138th CTF trains Air National Guard’s newest TACPs

  • Published
  • By Staff Sgt. Kasey M. Phipps
  • 137th Special Operations Wing Public Affairs
FORT CHAFFEE MANEUVER TRAINING CENTER, Ark. – The crunch of gravel is swiftly drowned out by the sounds of rapid gunfire as a small, six-man team finds cover in a tree line and targets enemy forces.

As the air fills with green smoke and the gunshots of the ambush continue, the Airmen work together to bring in a powerful asset to neutralize the simulated target – U.S. Air Force airpower.

This six-man team is one of four who participated in the field training exercise, or FTX, portion of the Initial Combat Skills Training Course (ICST) at Fort Chaffee Maneuver Training Center, Arkansas, April 13-17, 2018.

The course, hosted at least twice a year by the 138th Combat Training Flight (CTF), headquartered at Will Rogers Air National Guard Base in Oklahoma City, is an intensive two-month training program that comes right after the technical school for Tactical Air Control Party (TACP) specialists. It is also the only one of its kind in the U.S. Air Force.

“Specific to the Air National Guard, this course provides Airmen the opportunity to get their 5-level training,” said Lt. Col. Jason Davis, 138th CTF commander. “The ANG asked us to standup this program, basically four years ago, based on the needs of the community. We put the Airmen through a lot of the basics of being a TACP specialist to prepare them to then become qualified Joint Terminal Air Controllers later on.”

The course includes training on radio communication equipment, targeting equipment, Army attack aviation call for fires, small unit tactics and close air support.

“It’s basically getting them signed off on their Career Field and Education Training Plan and becoming combat mission ready,” said Tech. Sgt. Justin Davis, 138th CTF ICST course manager. “They need to get combat mission ready in order to take the next step in their careers.”

The FTX, which takes place the last four days of the ICST class, brings together the curriculum from the entire course while offering a realistic test of the students’ skills in a continuous and building environment.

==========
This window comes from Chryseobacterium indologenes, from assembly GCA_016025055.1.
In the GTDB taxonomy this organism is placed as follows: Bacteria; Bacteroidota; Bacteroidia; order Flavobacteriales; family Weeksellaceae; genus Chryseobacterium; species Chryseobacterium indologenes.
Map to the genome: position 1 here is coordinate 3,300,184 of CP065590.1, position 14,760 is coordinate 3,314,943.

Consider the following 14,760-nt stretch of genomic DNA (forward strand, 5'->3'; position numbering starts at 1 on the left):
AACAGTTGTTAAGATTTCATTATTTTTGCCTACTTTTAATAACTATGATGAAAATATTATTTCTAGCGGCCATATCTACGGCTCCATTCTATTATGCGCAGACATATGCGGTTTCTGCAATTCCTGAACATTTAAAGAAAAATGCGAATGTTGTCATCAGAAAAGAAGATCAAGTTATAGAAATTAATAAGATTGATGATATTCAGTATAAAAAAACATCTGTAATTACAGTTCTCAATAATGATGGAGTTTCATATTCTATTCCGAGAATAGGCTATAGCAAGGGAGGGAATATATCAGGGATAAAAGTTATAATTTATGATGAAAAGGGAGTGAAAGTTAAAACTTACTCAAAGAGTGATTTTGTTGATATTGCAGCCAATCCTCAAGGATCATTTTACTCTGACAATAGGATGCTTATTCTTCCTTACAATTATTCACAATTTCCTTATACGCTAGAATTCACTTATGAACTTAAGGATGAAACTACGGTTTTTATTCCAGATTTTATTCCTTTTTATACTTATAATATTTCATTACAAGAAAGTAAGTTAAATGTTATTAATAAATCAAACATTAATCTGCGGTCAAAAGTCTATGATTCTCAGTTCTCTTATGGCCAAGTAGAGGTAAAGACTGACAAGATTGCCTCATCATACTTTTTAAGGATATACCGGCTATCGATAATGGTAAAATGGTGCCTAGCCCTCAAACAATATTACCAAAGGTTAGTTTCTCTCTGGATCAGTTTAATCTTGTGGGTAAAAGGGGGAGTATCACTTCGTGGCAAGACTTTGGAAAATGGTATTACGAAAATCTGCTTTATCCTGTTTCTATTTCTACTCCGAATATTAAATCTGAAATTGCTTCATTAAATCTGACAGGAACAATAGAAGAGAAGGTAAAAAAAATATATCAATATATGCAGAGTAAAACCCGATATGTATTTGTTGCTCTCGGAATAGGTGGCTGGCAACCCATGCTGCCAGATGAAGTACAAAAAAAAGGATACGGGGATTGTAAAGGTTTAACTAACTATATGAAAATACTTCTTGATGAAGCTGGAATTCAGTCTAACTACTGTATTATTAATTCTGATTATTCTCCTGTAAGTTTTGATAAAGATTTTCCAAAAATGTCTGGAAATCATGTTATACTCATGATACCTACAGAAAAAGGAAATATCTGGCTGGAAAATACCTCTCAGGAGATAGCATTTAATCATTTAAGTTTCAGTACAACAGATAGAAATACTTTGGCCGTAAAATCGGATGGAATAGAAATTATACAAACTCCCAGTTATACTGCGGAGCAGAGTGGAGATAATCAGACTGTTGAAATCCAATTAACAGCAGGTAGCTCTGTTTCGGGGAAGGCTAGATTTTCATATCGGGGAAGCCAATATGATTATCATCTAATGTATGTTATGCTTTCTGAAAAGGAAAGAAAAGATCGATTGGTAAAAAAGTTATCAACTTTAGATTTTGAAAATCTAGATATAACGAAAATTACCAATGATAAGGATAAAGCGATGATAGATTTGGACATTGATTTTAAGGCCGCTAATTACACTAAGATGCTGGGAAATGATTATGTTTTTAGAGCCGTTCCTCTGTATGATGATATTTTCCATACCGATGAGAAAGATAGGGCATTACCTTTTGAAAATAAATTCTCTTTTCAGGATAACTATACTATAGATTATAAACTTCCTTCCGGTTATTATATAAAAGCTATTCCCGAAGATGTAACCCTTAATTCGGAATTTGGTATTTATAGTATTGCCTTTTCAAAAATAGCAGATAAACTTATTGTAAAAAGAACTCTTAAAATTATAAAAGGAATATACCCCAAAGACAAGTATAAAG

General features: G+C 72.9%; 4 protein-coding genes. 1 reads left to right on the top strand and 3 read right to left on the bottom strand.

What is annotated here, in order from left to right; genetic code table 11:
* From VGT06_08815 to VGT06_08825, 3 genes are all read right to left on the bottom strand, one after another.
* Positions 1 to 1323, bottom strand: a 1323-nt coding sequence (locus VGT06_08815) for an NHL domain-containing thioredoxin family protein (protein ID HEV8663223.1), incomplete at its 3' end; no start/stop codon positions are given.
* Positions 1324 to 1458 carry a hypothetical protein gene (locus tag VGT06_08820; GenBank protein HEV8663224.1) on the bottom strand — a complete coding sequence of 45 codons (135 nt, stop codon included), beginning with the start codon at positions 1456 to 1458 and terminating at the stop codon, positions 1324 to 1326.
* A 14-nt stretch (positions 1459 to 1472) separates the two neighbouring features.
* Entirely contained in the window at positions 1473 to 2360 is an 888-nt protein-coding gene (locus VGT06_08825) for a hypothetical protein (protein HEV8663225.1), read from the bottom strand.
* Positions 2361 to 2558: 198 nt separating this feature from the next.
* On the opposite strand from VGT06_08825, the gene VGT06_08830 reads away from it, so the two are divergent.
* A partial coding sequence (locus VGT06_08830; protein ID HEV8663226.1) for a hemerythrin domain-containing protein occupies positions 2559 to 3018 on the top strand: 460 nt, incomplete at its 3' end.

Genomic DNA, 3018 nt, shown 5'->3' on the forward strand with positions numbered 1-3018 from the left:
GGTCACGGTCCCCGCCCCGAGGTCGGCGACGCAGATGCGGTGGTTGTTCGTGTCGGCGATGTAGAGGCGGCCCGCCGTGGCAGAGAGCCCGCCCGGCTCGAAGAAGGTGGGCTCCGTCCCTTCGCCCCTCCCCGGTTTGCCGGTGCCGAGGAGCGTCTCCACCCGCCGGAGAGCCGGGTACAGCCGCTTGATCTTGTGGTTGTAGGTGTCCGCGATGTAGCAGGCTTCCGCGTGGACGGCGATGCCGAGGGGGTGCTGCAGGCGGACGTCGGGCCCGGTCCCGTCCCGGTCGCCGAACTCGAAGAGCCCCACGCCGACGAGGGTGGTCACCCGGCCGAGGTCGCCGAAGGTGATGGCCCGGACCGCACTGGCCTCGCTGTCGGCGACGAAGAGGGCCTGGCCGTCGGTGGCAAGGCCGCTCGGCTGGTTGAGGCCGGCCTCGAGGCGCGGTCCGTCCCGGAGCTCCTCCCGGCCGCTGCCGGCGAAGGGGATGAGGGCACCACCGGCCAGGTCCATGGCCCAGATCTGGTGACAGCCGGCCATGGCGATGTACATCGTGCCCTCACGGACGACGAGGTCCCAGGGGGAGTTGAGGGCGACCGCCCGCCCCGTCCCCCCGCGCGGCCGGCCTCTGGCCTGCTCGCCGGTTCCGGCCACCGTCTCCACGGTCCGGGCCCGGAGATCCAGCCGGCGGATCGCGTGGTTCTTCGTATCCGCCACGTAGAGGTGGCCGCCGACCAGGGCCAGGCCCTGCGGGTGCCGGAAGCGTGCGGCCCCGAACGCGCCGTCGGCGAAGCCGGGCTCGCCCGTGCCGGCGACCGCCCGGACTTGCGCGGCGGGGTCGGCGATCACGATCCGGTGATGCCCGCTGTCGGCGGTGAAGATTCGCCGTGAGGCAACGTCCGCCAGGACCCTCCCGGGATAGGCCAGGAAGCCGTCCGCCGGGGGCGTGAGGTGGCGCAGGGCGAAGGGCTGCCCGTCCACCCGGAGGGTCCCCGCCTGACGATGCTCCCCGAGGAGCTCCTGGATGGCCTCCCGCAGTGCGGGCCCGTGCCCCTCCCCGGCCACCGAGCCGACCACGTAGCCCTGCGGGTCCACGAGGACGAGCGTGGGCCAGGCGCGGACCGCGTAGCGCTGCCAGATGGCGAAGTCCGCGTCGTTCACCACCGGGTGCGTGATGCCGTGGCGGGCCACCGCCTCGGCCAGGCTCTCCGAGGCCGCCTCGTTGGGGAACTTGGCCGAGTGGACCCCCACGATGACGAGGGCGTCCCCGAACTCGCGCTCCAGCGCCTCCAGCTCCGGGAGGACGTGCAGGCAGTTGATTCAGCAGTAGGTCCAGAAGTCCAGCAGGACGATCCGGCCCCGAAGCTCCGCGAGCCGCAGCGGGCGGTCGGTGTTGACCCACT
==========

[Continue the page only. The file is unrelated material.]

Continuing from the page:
“It’s more like a simulated deployment combined into a few days,” said Senior Airman Brandon Hernandez, an ICST student from 165th Air Support Operations Squadron, Georgia Air National Guard. “We go from mission to mission with not a lot of sleep and back-to-back operations to get us used to the grind, while combining everything we’ve learned in the last seven weeks.”

Having the FTX portion at Fort Chafee also offers a unique perspective to students, while allowing them to check off a large variety of training objectives.

“Chaffee is really a one-stop shop for us,” said Tech. Sgt. Davis. “They have the best forward operating base setup that we’ve seen, we can do heavy guns here along with our other training areas, and we get more of a look at the Army perspective, which is important because they’re a JTAC’s main customer.”

For the students, the course offers knowledge that goes further than the skills they learn.

“Not only do they go a lot more in-depth here, but the instructors are incredible,” said Hernandez. “They love teaching, and they love what they do. We benefit a lot from their attitudes and what they put forth.”

Similarly, for Lt. Col. Davis, the course comes down to preparing the next generation of TACP specialists with the best instructors from all over the nation.

“Our instructors are experienced and professional,” he said. “It’s a pretty awesome group of guys that work long hours and put in a lot of effort and who they are into making these students as good as they can be. I’m pretty proud about that.”

As the smoke clears and the gunfire fades into the wind, the team of ICST students begin their trek back to their bases where they will wait for their next, real-world challenge. Meanwhile, the instructors prepare for the next team and lie in wait for future classes.